You can’t really tell, but this is velvet, which apparently is a think that’s made a comeback because ’90s. Tamagotchi not included.

Ivy Park – Mesh Panel Racerback Tank

Was $35.00 Now $16.97  52% Off

THIS IS BEYONCE’S ATHLEISURE LINE AND ON SALE GO BUY IT AND SUPPORT HER GROWING FAMILY

kate spade new york cameron street – byrdie leather crossbody bag

Was: $298.00 Now: $199.66 33% off


Kate Spade is always classy but stands out from the rest thanks to the frequent use of bright colors. This adorbs crossbody bag is no different. Perfect for a holiday in Miami or night out in New York.

Equipment – Leema Tie Neck Silk Blouse

Was: $238.00 Now: $95.20 60% off

I’m no Vogue editor, but pussy bows are totally in, right? If it’s good enough for the First Lady, it’s good enough for me.

BP. – Square Stud Earrings (Set of 2)

Was: $16.00 Now: $9.98 35% off

These are v New Year’s Eve party, no?

Adrianna Papell – Floral Matelass? Fit & Flare Dress (Regular & Petite)

Was $209.00 Now $31.35 85% Off

True story: my friend has this exact same dress and she wore it to a wedding last year and got so many compliments. It was comfortable, breathable and best part – POCKETS.

Topshop – Stripe Detail Scalloped Knit Top

Was: $75.00 Now: $34.99 50% off

Because you can never go wrong with black and white.

TOMS – Desert Lace-Up Wedge Bootie

Was $119.00 Now $59.50 50% Off

I went to Nordstrom Rack specifically to purchase classic Toms flats because of the great price, and they have a YUGE selection of not only classic flats but sandals, boots, slippers and as seen above, fashionable wedges.

Helene Berman – Studded Ears Wool Blend Cap

Was: $122.00 Now: $73.20 40% off
nordstrom

I can’t put my finger on it, but I feel like I’ve seen this hat before. (Update: yes I have).

Black History Spotlight #2: Frederick Douglass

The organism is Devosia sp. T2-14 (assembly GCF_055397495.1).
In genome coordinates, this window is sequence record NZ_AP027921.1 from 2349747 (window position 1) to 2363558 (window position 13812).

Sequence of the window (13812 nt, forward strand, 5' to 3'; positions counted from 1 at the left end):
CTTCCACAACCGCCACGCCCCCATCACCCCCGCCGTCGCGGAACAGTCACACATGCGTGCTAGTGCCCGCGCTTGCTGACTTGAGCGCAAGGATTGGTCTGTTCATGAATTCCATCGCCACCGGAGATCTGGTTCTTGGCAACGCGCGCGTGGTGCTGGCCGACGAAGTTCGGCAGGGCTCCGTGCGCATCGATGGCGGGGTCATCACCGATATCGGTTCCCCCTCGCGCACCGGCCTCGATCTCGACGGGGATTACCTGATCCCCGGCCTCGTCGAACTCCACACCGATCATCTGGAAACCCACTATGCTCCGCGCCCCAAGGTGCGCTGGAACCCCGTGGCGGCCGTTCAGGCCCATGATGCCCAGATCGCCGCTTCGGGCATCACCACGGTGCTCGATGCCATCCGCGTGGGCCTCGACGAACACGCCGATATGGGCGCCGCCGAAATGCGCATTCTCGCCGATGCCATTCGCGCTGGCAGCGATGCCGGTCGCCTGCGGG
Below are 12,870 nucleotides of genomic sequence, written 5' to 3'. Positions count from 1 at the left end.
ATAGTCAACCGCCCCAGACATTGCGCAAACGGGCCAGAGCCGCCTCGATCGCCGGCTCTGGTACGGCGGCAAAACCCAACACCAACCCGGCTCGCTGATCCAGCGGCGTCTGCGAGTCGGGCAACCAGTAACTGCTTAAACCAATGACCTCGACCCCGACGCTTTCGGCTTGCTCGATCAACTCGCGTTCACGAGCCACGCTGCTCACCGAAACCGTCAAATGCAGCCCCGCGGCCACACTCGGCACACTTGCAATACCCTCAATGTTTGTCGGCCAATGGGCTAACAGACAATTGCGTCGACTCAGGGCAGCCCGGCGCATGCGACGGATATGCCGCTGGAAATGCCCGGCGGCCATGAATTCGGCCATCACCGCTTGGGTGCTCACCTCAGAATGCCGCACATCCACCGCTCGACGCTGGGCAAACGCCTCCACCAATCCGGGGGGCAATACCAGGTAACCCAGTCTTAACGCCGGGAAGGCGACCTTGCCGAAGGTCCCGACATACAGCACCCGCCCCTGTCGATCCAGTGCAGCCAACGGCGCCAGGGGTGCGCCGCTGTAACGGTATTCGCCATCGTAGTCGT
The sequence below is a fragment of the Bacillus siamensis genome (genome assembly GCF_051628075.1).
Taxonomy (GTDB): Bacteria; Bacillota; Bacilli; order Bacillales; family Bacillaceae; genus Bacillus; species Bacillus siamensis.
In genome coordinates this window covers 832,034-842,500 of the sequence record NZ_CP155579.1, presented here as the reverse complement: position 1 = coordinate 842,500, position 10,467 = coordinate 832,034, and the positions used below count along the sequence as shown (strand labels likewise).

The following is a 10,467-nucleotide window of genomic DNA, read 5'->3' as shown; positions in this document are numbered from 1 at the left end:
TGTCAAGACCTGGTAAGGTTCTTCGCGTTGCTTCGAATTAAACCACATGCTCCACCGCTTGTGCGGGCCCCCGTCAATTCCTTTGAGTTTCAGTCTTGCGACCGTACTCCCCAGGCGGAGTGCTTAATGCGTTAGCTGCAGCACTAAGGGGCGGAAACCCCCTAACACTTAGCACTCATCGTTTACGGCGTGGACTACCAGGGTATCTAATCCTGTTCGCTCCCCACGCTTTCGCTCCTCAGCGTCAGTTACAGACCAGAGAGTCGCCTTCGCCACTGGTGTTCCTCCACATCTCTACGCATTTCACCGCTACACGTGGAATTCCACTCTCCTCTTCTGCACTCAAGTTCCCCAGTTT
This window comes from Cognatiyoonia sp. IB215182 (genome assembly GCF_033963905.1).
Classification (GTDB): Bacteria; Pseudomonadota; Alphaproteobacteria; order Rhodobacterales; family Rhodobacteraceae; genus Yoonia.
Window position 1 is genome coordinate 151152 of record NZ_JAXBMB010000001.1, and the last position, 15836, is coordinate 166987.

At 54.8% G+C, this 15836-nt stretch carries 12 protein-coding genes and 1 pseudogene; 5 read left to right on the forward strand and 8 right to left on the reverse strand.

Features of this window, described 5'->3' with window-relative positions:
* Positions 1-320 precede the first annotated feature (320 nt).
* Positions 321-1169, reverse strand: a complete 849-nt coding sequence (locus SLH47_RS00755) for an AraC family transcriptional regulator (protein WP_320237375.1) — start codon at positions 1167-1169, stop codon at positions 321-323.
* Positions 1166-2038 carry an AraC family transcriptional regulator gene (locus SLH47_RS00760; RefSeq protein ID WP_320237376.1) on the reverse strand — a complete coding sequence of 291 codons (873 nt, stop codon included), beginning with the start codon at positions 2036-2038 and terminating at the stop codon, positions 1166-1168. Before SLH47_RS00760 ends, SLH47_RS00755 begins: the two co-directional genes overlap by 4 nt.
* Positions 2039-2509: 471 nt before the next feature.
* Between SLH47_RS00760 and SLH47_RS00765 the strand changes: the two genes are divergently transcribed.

Last week, we started our Black History Spotlight series with a brief overview on the life of teenage Civil Rights pioneer Claudette Colvin. Her name may not be as much of a household name as 13th Amendment hero Abraham Lincoln, but she’s just as important than any of our presidents. Today we’re shining a light on yet another unknown: Frederick Douglass. Here are 8 facts you need to know about one of the foremost abolitionists in American history.

F. Doug at age 29

F. Doug at age 29

/1/ 20 Years a Slave

Frederick Douglass was born a slave on a plantation in Maryland, and by the age of 7, was separated from his mother and sent to work at another plantation for the Auld family. When he was 12, his master’s wife secretly taught Frederick how to read, despite the fact it was against the law at the time. When his master found out, he forbid his wife to continue teaching him, but that only lit a fire within young Douglass. He taught himself how to read and write from the white kids in his neighborhood as well as the writings by his male co-workers. He used his new talent to teach other slaves how to read, but he also read newspapers and books about slavery, thus igniting his passion to end slavery.

After three failed attempts to escape from his plantation, Douglass finally left Maryland disguised as a free black sailor and ended up in New York City after a grueling 24 hour journey. He then married Anna Murray, a free black woman who helped him escape, and they settled in New Bedford, Massachusetts.

/2/ Abolish It

Douglass, now 23, quickly became a well-respected leader in the thriving free black community of New Bedford, mainly thanks to his leadership of the abolitionist movement to end slavery. It was then when he began his career as a renowned orator, speaking about his experience as a slave at local meetings, as well as the Hundred Conventions project, a tour throughout the East Coast and Midwest as a part of the American Anti-Slavery Society. However, it was his speeches that put him in danger of being captured by his former slave owners, so he fled across the pond to the U.K., where he continued to speak to people in Ireland and Britain against slavery. He spent two years in Europe telling them horrific slavery stories back in the U.S. In fact, the Brits were so moved by his story, that they raise 700 pounds to pay his master for his official freedom, officially making him a free man back at home.